GDPR One Year On:<br>Expectation vs Reality
31 May 2019
In the lead-up to 25 May 2018, there was a huge sense that the General Data Protection Regulation (GDPR) was going to change everything. Businesses were going to have to wipe their entire customer databases out of fear they wouldn’t meet the high standards of opt-in consent (seriously, JD Wetherspoon did this), and we were convinced of the endless, multi-million euro fines the Information Commissioner’s Office (ICO) would hand out, even predicting that the new legislation would upend entire industries.
And yet, the doom and gloom turns out to have been overhyped. The reality is that the GDPR’s main effect has been to highlight what businesses are doing with our personal data and has given us more autonomy to decide whether we’re OK with it.
Now that the GDPR is officially one year old, here are some of the predictions that failed to materialise, as well as a look at what has changed.
Data Subject Access Requests (DSARS)
The GDPR granted individuals more rights in relation to their own personal data, including that to data portability. It also gave a lot of publicity to existing rights like erasure and access. Something about being able to make a business trawl through hundreds of files to extract the few pieces of information that relate to you, excited a lot of people.
Immediately after coming into force, we noticed a huge boost in these requests as people tried to clean up their e-footprint, but it’s calmed down significantly since.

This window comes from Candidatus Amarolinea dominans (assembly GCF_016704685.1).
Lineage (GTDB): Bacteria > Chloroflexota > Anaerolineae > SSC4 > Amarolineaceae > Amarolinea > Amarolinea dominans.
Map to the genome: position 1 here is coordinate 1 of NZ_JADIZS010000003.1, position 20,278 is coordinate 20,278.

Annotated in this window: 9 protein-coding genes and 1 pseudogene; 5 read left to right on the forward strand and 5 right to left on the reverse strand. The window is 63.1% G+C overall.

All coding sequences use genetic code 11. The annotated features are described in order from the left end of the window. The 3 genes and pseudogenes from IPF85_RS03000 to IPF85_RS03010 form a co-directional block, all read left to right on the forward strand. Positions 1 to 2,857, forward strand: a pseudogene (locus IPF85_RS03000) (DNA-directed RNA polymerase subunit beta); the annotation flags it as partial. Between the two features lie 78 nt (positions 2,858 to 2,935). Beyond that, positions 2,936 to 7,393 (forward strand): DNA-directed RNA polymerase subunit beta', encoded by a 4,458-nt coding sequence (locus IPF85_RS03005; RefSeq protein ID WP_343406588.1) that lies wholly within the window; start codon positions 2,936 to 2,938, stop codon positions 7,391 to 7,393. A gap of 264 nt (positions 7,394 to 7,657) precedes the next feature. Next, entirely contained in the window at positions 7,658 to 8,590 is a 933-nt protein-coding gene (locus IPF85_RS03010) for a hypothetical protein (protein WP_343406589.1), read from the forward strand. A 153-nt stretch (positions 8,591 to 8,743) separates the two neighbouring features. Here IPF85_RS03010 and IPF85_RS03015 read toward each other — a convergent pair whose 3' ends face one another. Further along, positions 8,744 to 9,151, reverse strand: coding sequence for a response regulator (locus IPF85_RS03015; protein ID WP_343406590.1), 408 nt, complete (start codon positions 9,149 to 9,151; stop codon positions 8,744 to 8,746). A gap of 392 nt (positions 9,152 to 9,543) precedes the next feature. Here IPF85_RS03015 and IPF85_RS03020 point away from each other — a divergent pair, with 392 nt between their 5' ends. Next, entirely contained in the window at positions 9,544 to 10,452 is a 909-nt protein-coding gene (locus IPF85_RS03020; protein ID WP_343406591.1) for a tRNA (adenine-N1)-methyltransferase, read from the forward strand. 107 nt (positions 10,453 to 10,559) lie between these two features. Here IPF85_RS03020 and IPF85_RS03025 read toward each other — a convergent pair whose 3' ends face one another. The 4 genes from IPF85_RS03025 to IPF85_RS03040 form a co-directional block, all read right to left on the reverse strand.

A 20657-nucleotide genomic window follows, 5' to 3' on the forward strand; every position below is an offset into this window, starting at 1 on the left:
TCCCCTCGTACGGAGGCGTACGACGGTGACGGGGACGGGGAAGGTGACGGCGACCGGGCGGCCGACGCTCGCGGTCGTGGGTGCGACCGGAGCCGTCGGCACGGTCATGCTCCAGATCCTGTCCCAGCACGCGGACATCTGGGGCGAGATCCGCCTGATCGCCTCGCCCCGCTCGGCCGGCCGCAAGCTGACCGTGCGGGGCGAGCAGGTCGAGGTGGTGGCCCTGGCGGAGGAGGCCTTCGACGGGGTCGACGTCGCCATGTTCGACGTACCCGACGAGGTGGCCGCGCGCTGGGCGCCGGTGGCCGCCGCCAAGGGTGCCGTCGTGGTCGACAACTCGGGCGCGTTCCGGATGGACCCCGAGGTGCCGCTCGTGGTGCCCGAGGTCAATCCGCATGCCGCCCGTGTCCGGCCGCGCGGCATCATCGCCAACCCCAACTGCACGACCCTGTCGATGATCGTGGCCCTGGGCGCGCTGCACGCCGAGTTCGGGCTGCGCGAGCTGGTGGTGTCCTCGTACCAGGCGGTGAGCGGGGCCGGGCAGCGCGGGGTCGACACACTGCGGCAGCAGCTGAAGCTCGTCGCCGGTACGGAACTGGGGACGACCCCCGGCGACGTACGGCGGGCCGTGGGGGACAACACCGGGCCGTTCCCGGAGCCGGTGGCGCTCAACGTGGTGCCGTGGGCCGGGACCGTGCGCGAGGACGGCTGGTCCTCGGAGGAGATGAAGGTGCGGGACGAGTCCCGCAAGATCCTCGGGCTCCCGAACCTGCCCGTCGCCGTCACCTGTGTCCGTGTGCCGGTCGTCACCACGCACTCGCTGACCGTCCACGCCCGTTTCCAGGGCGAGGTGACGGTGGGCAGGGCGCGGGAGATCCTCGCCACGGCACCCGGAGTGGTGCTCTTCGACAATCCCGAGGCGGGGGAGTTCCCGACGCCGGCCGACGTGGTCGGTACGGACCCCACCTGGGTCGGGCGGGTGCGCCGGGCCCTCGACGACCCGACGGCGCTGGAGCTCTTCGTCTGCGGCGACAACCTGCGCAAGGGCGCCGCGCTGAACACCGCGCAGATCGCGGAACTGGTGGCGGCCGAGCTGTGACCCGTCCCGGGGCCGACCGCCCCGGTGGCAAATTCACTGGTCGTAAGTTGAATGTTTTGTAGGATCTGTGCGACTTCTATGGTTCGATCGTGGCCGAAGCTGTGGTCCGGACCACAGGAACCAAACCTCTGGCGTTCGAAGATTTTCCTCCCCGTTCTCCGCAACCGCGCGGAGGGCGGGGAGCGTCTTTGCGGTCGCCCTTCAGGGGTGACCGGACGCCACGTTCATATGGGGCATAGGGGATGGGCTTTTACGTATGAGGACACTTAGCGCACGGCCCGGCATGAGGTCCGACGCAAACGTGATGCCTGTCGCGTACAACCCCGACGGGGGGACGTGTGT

One particularly interesting complaint brought by noyb—or, (my privacy is) none of your business, the brainchild of Max Schrems—has put online streaming services, including Amazon Prime, Netflix, Spotify and YouTube, to the test. In eight out of eight cases, noyb filed formal complaints when the internet giants failed to adequately respond to access requests on their use of automated systems.
The complaint was filed in January this year and will be one to watch.
Increased fines were the hot topic a year ago. Some estimates predicted fines under the new rules could be almost 80 times higher than previously. Perhaps unsurprisingly, that’s yet to happen.
In the UK, while the ICO has opened a number of enquiries, it hasn’t issued a single fine. Although this is probably more to do with the time it takes to investigate complaints and breaches rather than a lack of desire to issue fines.
It’s clear that the harshest fines are to be saved for the worst breaches. Google, for example, was hit with one of the biggest, if not the biggest fine so far by the French data protection authority. It had to fork out £44m due to a lack of transparency over the collection of people’s data for advertising.
Most recently, it was widely reported that the GDPR enabled Prince Harry to bring a case against the press for processing his data illegally after Splash News took aerial photos of his home. In fact, although the dispute was settled out of court, Splash could have made a strong case that it didn’t breach the GDPR. And in fact, there’s nothing to suggest that the GDPR offered any protection that didn’t already exist under the old law.
Another case of scaremongering perhaps.
Consent, consent, consent
Lastly, who can forget the emails. All the emails. Roughly 99% of which opened by asking whether you wanted to continue receiving them, as company marketing departments panicked that they would fall foul of consent laws.
In fact, the GDPR wasn’t really the bad guy, it just clarified the requirements of a different law: the Privacy and Electronic Communications Regulations (PECR) which has been in force since 2003.
Headlines about consent often lacked context. As the ICO commented: “Not only has this created confusion, it’s left no room to discuss the other lawful bases organisations can consider using under the new legislation.”
So, one year on, what have we learned?
- People care about what businesses are doing with their personal data and understand their rights more than ever.
- Don’t believe everything you read in the media.
- Consent is not the only lawful basis in which to process personal data under the law.